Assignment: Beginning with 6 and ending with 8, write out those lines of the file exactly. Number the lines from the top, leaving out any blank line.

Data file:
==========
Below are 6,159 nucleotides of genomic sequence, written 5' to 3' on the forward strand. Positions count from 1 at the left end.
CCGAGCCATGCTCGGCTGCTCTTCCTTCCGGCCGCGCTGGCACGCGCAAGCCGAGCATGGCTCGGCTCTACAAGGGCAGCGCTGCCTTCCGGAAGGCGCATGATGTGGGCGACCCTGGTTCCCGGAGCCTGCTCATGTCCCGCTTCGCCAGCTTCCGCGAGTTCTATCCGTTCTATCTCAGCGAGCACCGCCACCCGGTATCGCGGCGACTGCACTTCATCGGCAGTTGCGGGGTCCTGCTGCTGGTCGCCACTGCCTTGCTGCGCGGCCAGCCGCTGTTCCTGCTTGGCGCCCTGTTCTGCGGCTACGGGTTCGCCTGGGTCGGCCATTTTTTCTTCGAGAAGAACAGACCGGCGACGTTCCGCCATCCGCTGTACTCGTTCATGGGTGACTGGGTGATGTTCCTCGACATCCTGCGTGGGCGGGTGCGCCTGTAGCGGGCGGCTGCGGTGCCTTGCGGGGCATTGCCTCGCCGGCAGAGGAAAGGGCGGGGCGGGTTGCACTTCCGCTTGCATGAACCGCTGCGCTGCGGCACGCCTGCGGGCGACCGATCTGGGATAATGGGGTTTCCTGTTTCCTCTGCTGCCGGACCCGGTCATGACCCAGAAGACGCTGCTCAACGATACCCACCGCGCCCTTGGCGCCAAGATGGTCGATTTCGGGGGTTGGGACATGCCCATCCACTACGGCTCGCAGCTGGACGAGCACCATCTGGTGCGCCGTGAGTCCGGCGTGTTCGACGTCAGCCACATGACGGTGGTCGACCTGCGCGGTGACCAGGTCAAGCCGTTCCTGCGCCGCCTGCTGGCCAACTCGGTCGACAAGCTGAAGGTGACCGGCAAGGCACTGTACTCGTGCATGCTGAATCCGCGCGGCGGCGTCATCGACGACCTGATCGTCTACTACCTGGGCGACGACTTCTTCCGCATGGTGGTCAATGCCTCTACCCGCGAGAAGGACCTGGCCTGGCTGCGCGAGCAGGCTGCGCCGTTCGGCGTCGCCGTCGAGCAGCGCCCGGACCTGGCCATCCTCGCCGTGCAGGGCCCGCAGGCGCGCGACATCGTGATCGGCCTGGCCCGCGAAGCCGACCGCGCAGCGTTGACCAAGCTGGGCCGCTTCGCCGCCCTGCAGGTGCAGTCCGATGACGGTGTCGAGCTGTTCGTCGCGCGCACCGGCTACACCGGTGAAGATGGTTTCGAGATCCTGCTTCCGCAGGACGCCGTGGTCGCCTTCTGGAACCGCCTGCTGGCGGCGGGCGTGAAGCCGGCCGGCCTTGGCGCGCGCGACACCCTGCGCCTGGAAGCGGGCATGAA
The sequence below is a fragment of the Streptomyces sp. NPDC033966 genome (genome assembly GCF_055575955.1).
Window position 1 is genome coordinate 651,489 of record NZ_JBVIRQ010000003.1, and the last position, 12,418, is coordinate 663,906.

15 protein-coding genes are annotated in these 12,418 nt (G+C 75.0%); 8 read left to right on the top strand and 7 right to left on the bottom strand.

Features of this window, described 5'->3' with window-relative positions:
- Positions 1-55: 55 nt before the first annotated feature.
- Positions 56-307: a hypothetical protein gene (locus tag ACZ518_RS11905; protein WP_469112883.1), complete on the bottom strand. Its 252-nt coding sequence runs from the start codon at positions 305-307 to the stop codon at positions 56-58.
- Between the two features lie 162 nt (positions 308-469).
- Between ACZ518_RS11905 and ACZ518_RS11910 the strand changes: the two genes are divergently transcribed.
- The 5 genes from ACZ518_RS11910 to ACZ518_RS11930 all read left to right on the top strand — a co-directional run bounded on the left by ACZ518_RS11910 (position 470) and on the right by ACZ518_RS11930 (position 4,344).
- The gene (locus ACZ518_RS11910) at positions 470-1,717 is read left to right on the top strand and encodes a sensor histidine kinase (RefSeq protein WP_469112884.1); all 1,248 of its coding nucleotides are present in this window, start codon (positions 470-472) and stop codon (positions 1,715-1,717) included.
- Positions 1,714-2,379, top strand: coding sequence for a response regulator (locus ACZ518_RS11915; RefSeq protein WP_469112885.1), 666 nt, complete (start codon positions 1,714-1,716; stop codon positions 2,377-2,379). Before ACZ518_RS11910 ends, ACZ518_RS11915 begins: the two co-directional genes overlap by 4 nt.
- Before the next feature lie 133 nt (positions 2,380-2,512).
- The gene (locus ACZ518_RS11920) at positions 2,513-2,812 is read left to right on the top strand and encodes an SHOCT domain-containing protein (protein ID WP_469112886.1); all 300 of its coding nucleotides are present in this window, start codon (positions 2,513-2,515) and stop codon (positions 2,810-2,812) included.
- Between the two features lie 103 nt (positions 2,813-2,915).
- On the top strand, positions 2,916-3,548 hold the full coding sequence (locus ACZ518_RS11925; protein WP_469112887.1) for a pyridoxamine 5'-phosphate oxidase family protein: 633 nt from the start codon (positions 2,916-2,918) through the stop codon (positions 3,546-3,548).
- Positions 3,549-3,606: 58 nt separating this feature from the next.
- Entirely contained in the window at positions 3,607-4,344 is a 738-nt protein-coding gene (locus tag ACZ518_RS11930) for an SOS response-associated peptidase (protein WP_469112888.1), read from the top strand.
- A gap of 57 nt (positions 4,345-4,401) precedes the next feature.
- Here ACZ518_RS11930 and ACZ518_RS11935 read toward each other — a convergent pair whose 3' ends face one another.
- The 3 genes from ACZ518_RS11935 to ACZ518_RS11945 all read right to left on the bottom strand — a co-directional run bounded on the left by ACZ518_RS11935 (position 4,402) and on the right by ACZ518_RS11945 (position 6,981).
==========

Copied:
Features of this window, described 5'->3' with window-relative positions:
- Positions 1-55: 55 nt before the first annotated feature.
- Positions 56-307: a hypothetical protein gene (locus tag ACZ518_RS11905; protein WP_469112883.1), complete on the bottom strand. Its 252-nt coding sequence runs from the start codon at positions 305-307 to the stop codon at positions 56-58.